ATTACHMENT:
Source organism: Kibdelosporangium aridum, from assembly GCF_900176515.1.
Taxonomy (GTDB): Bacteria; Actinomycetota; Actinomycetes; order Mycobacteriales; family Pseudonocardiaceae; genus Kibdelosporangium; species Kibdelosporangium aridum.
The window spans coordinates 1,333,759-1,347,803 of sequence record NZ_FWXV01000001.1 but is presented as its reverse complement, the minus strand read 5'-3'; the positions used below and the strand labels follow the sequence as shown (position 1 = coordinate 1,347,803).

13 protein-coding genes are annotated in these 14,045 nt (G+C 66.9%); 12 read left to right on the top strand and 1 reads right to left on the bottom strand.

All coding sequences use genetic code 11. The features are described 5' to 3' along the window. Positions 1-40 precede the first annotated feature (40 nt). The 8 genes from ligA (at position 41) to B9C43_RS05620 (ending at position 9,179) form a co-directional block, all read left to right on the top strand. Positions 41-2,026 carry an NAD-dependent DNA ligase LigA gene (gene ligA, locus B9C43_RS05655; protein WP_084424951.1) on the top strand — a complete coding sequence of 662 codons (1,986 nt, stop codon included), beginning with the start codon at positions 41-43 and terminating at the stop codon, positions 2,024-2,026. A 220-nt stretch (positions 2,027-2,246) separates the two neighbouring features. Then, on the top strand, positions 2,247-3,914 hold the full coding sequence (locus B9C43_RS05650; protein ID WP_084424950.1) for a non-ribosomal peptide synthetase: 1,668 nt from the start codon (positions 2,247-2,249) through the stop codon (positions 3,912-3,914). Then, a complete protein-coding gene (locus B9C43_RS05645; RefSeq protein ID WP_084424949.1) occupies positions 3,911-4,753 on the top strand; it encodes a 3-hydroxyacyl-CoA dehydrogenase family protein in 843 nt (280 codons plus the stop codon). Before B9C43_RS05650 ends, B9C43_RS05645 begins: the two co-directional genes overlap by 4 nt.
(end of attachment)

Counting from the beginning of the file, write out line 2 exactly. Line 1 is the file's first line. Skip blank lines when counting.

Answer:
Taxonomy (GTDB): Bacteria; Actinomycetota; Actinomycetes; order Mycobacteriales; family Pseudonocardiaceae; genus Kibdelosporangium; species Kibdelosporangium aridum.